At the 14th Annual Partnership Dinner of InsideCatholic.com, Archbishop Burke said that those who have publicly espoused and cooperated in gravely sinful acts lead people into confusion and error about “fundamental questions.”
Just as their dissent was public, their repentance must also be public.
“The person in question bears a heavy responsibility for the grave scandal which he has caused. The responsibility is especially heavy for political leaders,” the archbishop added.
Repairing the damage done by such scandal “begins with the public acknowledgment of his own error and the public declaration of his adherence to the moral law. The soul which recognizes the gravity of what he has done will, in fact, understand immediately the need to make public reparation,” Archbishop Burke said.
Particular harm is done by those who profess Christianity but promote policies and laws which “permit the destruction of innocent and defenseless human life” and “violate the integrity of marriage in the family,” he said.
The result of these actions is that citizens are confused and “led into error” about basic moral tenets.
Catholics who contribute to that confusion cause the “gravest harm” to their Christian brethren and also to the whole nation, Burke added.
“In our time, there is a great hesitation to speak about scandal, as if, in some way, it is only a phenomenon among persons of small or unenlightened mind, and, therefore, a tool of such persons to condemn others rashly and wrongly,” he observed.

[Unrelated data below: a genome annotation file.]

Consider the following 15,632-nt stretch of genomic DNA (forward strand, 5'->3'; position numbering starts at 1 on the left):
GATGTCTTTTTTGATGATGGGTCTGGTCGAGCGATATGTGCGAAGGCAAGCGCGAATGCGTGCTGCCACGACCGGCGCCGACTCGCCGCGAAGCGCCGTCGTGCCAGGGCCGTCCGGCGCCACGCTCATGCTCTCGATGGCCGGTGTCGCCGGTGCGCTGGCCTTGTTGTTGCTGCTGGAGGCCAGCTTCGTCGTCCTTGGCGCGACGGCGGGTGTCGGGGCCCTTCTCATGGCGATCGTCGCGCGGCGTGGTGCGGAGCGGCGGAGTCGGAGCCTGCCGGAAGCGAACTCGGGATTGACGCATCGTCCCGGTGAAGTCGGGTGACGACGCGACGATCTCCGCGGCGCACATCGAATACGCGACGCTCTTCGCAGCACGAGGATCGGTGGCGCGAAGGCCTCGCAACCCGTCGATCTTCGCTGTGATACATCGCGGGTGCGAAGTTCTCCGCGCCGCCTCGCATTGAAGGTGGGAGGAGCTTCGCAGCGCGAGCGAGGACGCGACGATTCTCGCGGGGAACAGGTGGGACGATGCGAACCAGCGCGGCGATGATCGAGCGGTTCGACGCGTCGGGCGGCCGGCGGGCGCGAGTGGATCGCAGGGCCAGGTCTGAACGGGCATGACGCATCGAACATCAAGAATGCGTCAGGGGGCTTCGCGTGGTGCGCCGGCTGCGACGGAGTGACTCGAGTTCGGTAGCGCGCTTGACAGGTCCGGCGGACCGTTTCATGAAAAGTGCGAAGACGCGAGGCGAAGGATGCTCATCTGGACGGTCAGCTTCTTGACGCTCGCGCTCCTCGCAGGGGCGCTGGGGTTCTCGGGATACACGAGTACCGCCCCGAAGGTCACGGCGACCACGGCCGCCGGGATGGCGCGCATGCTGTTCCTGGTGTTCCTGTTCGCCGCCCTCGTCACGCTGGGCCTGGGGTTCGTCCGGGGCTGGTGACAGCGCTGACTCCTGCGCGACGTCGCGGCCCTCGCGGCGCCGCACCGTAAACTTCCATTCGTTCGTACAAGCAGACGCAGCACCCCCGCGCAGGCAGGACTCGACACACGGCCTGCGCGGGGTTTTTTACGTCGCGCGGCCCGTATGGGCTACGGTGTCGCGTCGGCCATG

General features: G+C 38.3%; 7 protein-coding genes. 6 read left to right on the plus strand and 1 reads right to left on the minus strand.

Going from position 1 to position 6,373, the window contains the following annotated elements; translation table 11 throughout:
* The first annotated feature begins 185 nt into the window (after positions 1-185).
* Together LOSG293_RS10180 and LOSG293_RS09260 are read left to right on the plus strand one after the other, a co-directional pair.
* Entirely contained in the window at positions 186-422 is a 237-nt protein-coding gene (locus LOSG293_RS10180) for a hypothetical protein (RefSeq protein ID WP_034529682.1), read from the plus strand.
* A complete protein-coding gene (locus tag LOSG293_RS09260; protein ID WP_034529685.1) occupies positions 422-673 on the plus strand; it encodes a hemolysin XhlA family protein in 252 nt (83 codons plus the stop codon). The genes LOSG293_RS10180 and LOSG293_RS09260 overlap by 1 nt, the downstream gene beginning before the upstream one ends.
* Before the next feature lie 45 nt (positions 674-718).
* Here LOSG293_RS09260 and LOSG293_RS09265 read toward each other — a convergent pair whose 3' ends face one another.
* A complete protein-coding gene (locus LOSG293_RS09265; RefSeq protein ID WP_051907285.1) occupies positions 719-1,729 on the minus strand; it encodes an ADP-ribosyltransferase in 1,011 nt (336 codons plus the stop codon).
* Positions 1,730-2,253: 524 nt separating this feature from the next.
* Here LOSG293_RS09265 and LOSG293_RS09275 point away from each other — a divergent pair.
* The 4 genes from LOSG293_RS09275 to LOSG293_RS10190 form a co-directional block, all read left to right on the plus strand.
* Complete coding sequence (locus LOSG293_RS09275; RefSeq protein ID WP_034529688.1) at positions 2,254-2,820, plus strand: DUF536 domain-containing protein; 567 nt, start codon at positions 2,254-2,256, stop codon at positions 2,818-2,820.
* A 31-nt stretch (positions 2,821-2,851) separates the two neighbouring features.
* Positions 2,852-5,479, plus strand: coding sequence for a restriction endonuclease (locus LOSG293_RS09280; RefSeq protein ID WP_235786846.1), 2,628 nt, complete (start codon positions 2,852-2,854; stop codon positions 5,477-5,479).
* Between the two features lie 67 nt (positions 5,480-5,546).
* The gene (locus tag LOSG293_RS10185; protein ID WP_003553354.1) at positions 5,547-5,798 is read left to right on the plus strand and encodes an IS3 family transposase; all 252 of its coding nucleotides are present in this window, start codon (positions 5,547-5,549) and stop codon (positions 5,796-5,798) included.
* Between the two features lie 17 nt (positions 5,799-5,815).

In the archbishop’s view, it is ironic that those who experience scandal at the “gravely sinful” public actions of a fellow Catholic are accused of “a lack of charity” and of causing division within the Church.
“Lying or failing to tell the truth, however, is never a sign of charity. A unity which is not founded on the truth of the moral law is not the unity of the Church. The Church's unity is founded on speaking the truth with love,” he remarked.
The contrary attitude is characteristic of a society governed by the “tyranny of relativism,” one in which “political correctness and human respect” are the ultimate criteria, he said, warning that Catholics’ consciences have become “dulled to the gravity of certain moral issues.”
Archbishop Burke explained that the disciplines of the Church are not a judgment on the eternal salvation of someone’s soul but are “simply the acknowledgment of an objective truth… that the public actions of the soul are in violation of the moral law, to his own grave harm and to the grave harm of all who are confused or led into error by his actions.
For the archbishop, it seemed clear that the inspiration for the founding of the United States came from “a declared faith in God and in the inalienable rights with which He has endowed man.”
“To deny the Christian foundation of the life of our nation is to deny our very history,” he added, later saying that it is a “false notion” that a Christian or any person of faith must “bracket his faith life from his political life” in order to be a true American citizen.
This habit is not true to the founding principles of the U.S. government, the archbishop stated.
“What kind of government would require that its citizens and political leaders act without reference to the fundamental requirements of the moral law?” he asked rhetorically.
When Christians fail to articulate and uphold the “natural moral law,” Archbishop Burke added, they fail in their fundamental patriotic duty to love their country by serving the common good.
“Christian love does not have its foundation in blind tolerance of others and of what they think and say and do, but rather in the profound knowledge of others and their beliefs, and the honest acknowledgment of differences of belief, especially in what may compromise the life of the nation.”Archbishop Burke's full speech can be read on InsideCatholic.com. +++++++++++++++++++++++++++++++++++++++++++++
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